In wheelchair basketball, the Canadian women’s team opened its tournament on a strong note with a 73-54 triumph over Great Britain. After trailing by a close margin through most of the first half, Canada tied it up at 35-35 partway through the third quarter and never looked back, opening up an insurmountable lead in the final few minutes. Kady Dandeneau (Pender Island, BC) was Canada’s high scorer with 32 points and a triple-double in her first Paralympic game, while Rosalie Lalonde (Saint-Clet, QC) and Arinn Young (Legal, AB) chipped in with 20 and 12 points apiece.  

“We got the win, so regardless of what my stat line was, I think I’d be pretty happy because that was a pretty big game against GB,” said Dandeneau. “They’re a pretty solid team, so that was cool. It definitely feels good to be a big contributor in games like that. Honestly, it was just a really good team win. I have my teammates to thank for a lot of that. They’re getting me open. It’s definitely very much a team thing.”
 Canada’s wheelchair rugby team was defeated 50-47 by Great Britain in its debut game of Tokyo 2020. While it was a tight match throughout, the Brits took a slight lead in the first quarter and never relinquished it from there. Canada will now look ahead to its next match-up against USA on Thursday.

“[This was our] first international game in 18 months. I am proud of how the guys performed,” said head coach Patrick Côte (Montreal, QC). “Tough start, we didn’t get a few bounces in the game which gave momentum to [Great Britain]. We fought our way back; we did some turnovers and couldn’t convert on the last possession at the end of the third and in the fourth, that was pretty much the game. Our transition on offence, our key defence in the second half, those are all things we want to carry over to the American game.”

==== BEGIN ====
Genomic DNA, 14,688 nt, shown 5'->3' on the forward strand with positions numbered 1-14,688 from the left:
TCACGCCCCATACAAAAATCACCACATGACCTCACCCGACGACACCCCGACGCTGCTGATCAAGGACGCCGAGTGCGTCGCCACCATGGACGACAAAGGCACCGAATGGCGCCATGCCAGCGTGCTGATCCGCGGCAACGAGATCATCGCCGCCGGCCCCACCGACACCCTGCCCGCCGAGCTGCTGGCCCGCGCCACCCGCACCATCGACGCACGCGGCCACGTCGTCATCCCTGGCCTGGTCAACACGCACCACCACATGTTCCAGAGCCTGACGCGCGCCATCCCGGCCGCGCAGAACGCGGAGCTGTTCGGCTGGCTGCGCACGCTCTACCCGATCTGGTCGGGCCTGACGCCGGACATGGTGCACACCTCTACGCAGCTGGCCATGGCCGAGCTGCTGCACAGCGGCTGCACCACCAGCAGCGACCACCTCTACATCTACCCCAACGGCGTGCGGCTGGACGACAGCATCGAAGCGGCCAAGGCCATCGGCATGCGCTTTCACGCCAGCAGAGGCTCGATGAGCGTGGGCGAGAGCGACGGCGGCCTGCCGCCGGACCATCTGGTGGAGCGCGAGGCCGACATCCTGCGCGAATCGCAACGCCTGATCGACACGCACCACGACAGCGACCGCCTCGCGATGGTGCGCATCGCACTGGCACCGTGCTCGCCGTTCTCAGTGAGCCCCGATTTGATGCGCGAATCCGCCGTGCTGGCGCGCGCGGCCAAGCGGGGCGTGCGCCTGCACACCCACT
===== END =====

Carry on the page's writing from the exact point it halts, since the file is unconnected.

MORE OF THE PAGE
• Wheelchair fencer Pierre Mainville (St-Colomban, QC) advanced to the round of 16 in the men’s category B sabre event before dropping a 15-9 decision to France’s Maxime Valet. Teammates Matthieu Hébert (Beauharnois, QC), Ryan Rousell (Saskatoon, SK), and Ruth Sylvie Morel (Pincourt, QC) did not make it out of the group stage in their respective sabre events on Wednesday. Each will compete once more this week, with Mainville and Rousell in the epee and Hébert and Morel in the foil. With four athletes in Tokyo, this is Canada’s largest wheelchair fencing team ever at a Paralympic Games.

    “It was a pretty intense and crazy experience,” said Rousell, about his first-ever Paralympic Games appearance. “I thought the competition would be more toned down because of COVID but the atmosphere was fierce. I could have done a lot better. I think I’ll be more prepared now in my next event. I’m looking forward to it.”
  • In women’s goalball action, Canada took on reigning world champions RPC to open its tournament, and fell 5-1 after a quick start from their opponents. “We came to the game well prepared, but we had too slow a start,” said head coach Trent Farebrother (Castor, AB). “When you let in a goal 21 seconds in it’s hard to recover. But they are a top-ranked team and getting that goal at the end should give us some confidence.”


CLICK HERE for the complete Canadian Paralympic Team results on August 25. 

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About the Canadian Paralympic Team: Canada is represented by 128 athletes competing in 18 sports at the Tokyo 2020 Paralympic Games, taking place August 24 to September 5.

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Nicole Watts
Manager, Public Relations
Canadian Paralympic Committee or 613-462-2700